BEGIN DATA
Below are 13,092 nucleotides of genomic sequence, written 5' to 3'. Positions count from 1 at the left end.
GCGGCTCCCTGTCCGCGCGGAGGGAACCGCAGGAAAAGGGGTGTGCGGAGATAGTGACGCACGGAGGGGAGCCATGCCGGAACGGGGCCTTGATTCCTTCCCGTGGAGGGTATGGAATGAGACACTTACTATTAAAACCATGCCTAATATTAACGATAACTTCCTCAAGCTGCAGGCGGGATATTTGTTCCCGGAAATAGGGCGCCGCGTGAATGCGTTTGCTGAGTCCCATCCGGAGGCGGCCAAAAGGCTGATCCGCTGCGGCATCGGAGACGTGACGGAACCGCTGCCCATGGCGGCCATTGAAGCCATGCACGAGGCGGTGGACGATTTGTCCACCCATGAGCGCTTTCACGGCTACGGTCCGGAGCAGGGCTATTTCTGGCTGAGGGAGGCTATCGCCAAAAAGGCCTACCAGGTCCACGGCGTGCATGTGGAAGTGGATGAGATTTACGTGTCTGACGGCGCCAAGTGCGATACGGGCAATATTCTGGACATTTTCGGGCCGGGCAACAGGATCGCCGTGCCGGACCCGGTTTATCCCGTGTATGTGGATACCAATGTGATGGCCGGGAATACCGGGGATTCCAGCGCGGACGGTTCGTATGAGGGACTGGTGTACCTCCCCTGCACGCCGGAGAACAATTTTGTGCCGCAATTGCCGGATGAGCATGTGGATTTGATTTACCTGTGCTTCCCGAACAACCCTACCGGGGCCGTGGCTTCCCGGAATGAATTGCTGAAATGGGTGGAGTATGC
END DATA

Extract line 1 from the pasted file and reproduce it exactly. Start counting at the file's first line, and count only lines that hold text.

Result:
Below are 13,092 nucleotides of genomic sequence, written 5' to 3'. Positions count from 1 at the left end.